I found the recent issue of more than passing interest, not least the story about rising attendance costs, especially tuition (Campus Notebook, March 6).

In the early summer of 1957, as an accepted engineering-student applicant, I received a 21-page booklet from Princeton. Sent to help the applicants and their families in their financial planning, it was titled “Expenses, Scholarships, Tuition Loans, and Student Employment.” It listed certain yearly costs as follows: tuition, $1,100; room rent, $205 (average); books, $85. Total annual costs were listed as $2,350. I still have the booklet; thinking of my own young grandchildren, it is sobering to consider what lies ahead for them, whatever path they choose for higher education, as current costs now total not far from $60,000 a year.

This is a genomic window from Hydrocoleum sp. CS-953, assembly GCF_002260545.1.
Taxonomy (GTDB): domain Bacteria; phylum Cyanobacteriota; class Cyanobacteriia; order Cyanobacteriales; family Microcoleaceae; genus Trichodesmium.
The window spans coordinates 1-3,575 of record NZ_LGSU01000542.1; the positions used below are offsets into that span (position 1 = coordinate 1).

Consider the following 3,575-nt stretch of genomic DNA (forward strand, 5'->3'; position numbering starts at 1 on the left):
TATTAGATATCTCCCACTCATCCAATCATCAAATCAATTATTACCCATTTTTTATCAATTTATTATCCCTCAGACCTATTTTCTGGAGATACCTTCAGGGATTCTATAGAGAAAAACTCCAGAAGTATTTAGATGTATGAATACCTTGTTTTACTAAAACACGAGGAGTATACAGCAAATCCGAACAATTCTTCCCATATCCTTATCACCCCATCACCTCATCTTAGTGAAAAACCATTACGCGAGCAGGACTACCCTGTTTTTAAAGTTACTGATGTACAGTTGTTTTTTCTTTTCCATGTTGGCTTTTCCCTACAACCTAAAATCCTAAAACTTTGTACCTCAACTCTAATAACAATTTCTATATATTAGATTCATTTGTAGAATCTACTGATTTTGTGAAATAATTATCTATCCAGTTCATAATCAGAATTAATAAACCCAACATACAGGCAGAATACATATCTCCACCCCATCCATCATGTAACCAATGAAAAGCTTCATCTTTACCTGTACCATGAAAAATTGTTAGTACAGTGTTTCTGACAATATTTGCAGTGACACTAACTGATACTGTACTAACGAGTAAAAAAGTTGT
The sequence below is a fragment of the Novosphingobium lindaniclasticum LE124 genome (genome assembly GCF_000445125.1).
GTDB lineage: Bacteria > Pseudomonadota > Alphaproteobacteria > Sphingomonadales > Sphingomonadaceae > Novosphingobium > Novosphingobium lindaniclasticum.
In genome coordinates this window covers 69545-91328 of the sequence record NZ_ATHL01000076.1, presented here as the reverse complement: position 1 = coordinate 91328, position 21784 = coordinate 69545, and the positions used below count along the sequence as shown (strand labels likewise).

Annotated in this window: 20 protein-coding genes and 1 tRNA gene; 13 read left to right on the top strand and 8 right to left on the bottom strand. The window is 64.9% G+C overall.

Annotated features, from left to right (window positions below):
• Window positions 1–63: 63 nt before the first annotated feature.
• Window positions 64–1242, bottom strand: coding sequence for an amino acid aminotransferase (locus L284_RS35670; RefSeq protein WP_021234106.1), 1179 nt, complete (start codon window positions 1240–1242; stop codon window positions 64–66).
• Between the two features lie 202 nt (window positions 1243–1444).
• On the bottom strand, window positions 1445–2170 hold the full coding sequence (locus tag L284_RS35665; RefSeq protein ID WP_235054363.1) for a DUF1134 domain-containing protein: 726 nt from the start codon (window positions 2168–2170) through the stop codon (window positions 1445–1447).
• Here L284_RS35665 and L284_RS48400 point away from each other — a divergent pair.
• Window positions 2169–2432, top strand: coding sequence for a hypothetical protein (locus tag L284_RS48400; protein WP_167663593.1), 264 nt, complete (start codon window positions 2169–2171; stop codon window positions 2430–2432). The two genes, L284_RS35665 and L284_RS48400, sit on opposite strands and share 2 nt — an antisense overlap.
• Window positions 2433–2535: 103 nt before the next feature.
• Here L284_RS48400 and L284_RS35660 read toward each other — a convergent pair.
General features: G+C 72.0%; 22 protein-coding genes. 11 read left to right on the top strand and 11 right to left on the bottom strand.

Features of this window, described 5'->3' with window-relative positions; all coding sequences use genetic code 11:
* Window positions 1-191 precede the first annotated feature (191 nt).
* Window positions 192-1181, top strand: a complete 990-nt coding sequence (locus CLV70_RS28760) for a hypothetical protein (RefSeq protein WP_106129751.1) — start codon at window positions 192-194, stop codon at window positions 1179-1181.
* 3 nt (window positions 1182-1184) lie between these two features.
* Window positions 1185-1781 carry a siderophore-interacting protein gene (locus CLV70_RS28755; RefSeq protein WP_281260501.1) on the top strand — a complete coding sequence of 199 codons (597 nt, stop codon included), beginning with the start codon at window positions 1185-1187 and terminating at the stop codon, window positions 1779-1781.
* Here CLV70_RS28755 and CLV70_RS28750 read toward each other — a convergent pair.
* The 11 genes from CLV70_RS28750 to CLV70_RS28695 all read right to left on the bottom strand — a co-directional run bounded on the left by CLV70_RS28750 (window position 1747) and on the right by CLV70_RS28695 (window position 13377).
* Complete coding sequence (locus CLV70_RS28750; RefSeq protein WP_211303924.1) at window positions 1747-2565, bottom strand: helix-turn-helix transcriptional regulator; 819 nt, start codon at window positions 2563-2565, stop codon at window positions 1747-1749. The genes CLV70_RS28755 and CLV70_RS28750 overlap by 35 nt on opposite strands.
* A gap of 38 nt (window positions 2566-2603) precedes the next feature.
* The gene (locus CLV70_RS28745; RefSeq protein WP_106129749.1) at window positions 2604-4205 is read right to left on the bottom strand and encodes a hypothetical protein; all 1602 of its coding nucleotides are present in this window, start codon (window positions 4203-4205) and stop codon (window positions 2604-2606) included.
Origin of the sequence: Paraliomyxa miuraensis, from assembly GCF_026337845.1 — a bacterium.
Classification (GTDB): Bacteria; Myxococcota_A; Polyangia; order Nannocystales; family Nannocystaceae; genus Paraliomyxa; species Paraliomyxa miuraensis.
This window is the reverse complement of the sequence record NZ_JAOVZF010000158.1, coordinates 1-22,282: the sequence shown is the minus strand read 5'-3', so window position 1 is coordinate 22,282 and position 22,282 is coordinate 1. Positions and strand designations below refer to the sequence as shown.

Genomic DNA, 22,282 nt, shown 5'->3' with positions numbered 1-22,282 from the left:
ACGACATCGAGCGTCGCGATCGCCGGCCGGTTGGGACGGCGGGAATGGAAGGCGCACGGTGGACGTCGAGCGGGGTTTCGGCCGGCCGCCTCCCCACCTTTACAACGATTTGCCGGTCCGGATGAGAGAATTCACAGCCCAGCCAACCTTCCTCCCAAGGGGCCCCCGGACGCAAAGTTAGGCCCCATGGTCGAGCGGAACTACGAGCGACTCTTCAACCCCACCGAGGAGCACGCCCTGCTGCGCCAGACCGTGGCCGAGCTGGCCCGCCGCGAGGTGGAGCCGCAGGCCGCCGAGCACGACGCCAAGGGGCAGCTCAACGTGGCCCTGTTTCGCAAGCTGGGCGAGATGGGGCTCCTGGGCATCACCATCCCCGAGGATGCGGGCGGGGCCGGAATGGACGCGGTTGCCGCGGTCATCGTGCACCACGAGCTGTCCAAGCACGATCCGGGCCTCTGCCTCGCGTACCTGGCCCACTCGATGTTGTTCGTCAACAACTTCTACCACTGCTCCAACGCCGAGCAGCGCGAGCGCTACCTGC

The importance of Annual Giving and endowment performance loom large nowadays, not least against a backdrop such as these numbers suggest.

Alexander M. Williamson ’61